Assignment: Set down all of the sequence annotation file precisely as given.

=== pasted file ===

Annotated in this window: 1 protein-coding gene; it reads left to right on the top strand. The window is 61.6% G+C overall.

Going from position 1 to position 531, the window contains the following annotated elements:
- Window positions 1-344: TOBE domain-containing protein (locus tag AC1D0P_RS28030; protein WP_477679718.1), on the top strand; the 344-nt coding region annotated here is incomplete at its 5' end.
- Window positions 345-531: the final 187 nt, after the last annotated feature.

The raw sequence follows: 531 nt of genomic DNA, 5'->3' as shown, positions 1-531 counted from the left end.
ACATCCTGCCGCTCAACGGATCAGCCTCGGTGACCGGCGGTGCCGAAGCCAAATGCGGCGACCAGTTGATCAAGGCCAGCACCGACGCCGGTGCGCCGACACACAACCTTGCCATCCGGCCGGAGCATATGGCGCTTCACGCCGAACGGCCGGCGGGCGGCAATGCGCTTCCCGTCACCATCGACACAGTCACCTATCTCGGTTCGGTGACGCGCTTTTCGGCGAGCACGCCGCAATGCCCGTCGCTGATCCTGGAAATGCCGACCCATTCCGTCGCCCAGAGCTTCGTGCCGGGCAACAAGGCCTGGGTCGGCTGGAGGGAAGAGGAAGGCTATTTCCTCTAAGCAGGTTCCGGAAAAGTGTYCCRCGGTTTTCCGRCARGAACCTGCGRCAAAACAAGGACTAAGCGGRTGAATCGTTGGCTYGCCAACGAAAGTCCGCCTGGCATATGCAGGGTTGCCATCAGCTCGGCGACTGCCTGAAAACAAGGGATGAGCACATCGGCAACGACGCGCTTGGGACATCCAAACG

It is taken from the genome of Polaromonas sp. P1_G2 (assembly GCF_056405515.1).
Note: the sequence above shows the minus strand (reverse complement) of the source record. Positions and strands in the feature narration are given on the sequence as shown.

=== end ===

Annotated in this window: 1 protein-coding gene; it reads left to right on the top strand. The window is 61.6% G+C overall.

Going from position 1 to position 531, the window contains the following annotated elements:
- Window positions 1-344: TOBE domain-containing protein (locus tag AC1D0P_RS28030; protein WP_477679718.1), on the top strand; the 344-nt coding region annotated here is incomplete at its 5' end.
- Window positions 345-531: the final 187 nt, after the last annotated feature.

The raw sequence follows: 531 nt of genomic DNA, 5'->3' as shown, positions 1-531 counted from the left end.
ACATCCTGCCGCTCAACGGATCAGCCTCGGTGACCGGCGGTGCCGAAGCCAAATGCGGCGACCAGTTGATCAAGGCCAGCACCGACGCCGGTGCGCCGACACACAACCTTGCCATCCGGCCGGAGCATATGGCGCTTCACGCCGAACGGCCGGCGGGCGGCAATGCGCTTCCCGTCACCATCGACACAGTCACCTATCTCGGTTCGGTGACGCGCTTTTCGGCGAGCACGCCGCAATGCCCGTCGCTGATCCTGGAAATGCCGACCCATTCCGTCGCCCAGAGCTTCGTGCCGGGCAACAAGGCCTGGGTCGGCTGGAGGGAAGAGGAAGGCTATTTCCTCTAAGCAGGTTCCGGAAAAGTGTYCCRCGGTTTTCCGRCARGAACCTGCGRCAAAACAAGGACTAAGCGGRTGAATCGTTGGCTYGCCAACGAAAGTCCGCCTGGCATATGCAGGGTTGCCATCAGCTCGGCGACTGCCTGAAAACAAGGGATGAGCACATCGGCAACGACGCGCTTGGGACATCCAAACG

It is taken from the genome of Polaromonas sp. P1_G2 (assembly GCF_056405515.1).
Note: the sequence above shows the minus strand (reverse complement) of the source record. Positions and strands in the feature narration are given on the sequence as shown.